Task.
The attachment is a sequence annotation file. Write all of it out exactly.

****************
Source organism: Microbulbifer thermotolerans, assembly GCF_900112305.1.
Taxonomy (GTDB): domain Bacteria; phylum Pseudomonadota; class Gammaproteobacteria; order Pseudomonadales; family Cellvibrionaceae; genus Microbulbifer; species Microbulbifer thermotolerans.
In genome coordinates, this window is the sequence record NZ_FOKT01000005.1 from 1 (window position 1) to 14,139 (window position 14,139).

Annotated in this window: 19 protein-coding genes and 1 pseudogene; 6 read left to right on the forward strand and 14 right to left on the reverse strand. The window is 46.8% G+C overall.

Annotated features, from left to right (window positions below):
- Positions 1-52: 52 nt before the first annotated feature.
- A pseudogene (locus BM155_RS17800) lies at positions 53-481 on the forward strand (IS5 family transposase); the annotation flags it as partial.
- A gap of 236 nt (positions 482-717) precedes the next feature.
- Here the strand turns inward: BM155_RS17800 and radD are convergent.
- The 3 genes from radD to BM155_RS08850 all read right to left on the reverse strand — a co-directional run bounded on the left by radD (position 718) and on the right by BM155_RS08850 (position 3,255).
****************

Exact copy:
Source organism: Microbulbifer thermotolerans, assembly GCF_900112305.1.
Taxonomy (GTDB): domain Bacteria; phylum Pseudomonadota; class Gammaproteobacteria; order Pseudomonadales; family Cellvibrionaceae; genus Microbulbifer; species Microbulbifer thermotolerans.
In genome coordinates, this window is the sequence record NZ_FOKT01000005.1 from 1 (window position 1) to 14,139 (window position 14,139).

Annotated in this window: 19 protein-coding genes and 1 pseudogene; 6 read left to right on the forward strand and 14 right to left on the reverse strand. The window is 46.8% G+C overall.

Annotated features, from left to right (window positions below):
- Positions 1-52: 52 nt before the first annotated feature.
- A pseudogene (locus BM155_RS17800) lies at positions 53-481 on the forward strand (IS5 family transposase); the annotation flags it as partial.
- A gap of 236 nt (positions 482-717) precedes the next feature.
- Here the strand turns inward: BM155_RS17800 and radD are convergent.
- The 3 genes from radD to BM155_RS08850 all read right to left on the reverse strand — a co-directional run bounded on the left by radD (position 718) and on the right by BM155_RS08850 (position 3,255).